The Boxprop is a novel, double-bladed, tip-joined propeller for high-speed flight. The concept draws inspiration from the box wing concept and could potentially decrease tip vortex strength compared with conventional propeller blades. Early Boxprop designs experienced significant amounts of blade interference. By performing a wake analysis and quantifying the various losses of the flow, it could be seen that these Boxprop designs produced 45% more swirl than a conventional reference blade. The reason for this was the proximity of the Boxprop blade halves to each other, which prevented the Boxprop from achieving the required aerodynamic loading on the outer parts of the blade. This paper presents an aerodynamic optimization of a 6-bladed Boxprop aiming at maximizing efficiency and thrust at cruise. A geometric parametrization has been adopted which decreases interference by allowing the blade halves to be swept in opposite directions. Compared with an earlier equal-thrust Boxprop design, the optimized design features a 7% percentage point increase in propeller efficiency and a lower amount of swirl and entropy generation. A vortex-like structure has also appeared downstream of the optimized Boxprop, but with two key differences relative to conventional propellers. (1) Its formation differs from a traditional tip vortex and (2) it is 46% weaker than the tip vortex of an optimized 12-bladed conventional propeller.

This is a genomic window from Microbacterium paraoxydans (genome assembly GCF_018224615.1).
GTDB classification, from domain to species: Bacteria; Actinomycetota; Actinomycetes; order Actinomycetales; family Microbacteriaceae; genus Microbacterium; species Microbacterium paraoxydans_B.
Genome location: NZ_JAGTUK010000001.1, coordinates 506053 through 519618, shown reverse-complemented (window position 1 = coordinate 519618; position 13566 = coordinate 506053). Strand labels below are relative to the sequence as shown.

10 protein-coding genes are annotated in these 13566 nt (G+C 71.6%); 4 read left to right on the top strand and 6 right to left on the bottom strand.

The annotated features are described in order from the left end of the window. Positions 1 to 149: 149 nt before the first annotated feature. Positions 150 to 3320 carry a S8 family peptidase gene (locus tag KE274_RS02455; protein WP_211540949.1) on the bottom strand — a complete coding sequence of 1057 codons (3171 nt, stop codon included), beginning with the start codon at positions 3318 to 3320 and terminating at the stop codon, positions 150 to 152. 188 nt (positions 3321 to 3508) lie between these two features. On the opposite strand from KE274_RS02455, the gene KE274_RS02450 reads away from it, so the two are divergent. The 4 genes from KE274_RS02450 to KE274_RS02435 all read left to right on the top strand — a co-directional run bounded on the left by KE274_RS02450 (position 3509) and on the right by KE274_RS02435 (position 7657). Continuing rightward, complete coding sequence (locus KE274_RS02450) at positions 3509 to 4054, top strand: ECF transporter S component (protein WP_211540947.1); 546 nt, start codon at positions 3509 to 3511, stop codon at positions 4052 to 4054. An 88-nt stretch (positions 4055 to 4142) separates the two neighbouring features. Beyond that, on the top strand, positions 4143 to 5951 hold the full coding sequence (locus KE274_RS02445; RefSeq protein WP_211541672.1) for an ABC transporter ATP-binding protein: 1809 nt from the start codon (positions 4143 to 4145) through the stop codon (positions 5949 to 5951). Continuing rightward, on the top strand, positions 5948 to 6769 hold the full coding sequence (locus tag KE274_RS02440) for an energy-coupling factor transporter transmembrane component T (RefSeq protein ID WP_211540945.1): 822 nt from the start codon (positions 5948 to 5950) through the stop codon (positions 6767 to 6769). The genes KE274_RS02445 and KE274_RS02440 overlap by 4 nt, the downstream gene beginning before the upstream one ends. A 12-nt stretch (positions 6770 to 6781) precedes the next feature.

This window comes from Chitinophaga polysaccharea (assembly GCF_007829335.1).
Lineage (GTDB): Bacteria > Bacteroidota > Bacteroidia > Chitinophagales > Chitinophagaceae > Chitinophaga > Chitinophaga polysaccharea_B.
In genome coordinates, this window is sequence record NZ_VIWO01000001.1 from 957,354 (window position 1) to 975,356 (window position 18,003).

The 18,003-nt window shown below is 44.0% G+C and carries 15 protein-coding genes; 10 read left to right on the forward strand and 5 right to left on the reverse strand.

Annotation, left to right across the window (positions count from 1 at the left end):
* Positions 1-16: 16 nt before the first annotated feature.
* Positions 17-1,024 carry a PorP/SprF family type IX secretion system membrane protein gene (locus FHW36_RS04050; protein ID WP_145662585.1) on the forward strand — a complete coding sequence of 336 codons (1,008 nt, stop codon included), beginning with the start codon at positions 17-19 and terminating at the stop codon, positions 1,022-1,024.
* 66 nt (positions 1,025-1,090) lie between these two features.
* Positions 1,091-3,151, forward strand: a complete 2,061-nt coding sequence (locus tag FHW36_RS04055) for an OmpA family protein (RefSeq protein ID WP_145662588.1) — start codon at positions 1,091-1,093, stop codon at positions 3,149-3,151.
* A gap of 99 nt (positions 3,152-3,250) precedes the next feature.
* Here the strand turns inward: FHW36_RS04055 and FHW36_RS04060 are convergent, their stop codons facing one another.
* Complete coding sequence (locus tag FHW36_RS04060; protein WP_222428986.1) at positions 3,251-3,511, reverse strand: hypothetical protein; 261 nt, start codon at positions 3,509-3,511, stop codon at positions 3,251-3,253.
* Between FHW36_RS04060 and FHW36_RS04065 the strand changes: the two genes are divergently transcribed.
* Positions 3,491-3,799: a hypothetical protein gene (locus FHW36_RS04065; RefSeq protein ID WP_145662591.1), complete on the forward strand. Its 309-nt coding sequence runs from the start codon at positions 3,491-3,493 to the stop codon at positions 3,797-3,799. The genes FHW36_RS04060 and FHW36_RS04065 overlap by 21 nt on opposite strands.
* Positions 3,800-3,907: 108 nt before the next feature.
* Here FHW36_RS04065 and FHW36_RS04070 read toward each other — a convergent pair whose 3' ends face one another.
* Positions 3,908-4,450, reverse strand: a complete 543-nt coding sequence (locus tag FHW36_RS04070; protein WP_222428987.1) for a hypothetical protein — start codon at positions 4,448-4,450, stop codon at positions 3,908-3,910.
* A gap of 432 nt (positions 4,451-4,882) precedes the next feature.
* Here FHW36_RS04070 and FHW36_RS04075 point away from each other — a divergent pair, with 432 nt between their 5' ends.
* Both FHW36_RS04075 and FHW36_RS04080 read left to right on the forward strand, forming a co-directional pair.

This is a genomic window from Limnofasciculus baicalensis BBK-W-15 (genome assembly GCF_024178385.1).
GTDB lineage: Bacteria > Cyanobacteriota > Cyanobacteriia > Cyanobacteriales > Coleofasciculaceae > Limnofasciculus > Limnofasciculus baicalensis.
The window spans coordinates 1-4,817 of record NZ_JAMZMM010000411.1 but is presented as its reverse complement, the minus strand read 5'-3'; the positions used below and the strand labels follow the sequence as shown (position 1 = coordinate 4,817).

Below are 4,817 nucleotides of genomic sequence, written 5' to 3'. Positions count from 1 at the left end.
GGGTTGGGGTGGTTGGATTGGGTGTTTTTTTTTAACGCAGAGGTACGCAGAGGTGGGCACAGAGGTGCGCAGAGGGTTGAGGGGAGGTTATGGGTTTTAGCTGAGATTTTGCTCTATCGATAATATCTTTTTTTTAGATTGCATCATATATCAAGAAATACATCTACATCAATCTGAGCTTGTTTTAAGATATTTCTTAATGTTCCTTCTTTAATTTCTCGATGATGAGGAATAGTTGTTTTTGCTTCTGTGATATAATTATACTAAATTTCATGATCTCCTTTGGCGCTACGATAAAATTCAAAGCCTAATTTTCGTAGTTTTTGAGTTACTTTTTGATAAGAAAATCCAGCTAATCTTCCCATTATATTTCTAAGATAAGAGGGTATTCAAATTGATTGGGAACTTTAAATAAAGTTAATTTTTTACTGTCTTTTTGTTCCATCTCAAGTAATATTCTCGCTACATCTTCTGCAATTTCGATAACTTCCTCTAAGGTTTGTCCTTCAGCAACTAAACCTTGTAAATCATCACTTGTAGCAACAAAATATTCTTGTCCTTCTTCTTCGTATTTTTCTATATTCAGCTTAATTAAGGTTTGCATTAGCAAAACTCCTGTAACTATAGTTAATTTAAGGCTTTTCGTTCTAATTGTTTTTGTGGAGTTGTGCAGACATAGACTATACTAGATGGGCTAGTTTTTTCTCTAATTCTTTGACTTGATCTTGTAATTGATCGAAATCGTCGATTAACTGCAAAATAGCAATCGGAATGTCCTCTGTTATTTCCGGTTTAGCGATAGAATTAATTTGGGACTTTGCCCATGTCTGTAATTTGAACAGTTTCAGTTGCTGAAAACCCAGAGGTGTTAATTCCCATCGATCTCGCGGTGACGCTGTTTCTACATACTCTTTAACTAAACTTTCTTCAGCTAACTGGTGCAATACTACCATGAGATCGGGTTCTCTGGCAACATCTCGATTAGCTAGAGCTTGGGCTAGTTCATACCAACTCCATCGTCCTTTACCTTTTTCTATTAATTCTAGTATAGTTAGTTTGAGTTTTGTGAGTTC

Wake Analysis of an Aerodynamically Optimized Boxprop High-Speed Propeller
Manuscript received August 16, 2018; final manuscript received June 3, 2019; published online July 10, 2019. Assoc. Editor: John Clark.
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Patrao, A. C., Grönstedt, T., Lundbladh, A., and Villar, G. M. (July 10, 2019). "Wake Analysis of an Aerodynamically Optimized Boxprop High-Speed Propeller." ASME. J. Turbomach. September 2019; 141(9): 091011. https://doi.org/10.1115/1.4043974
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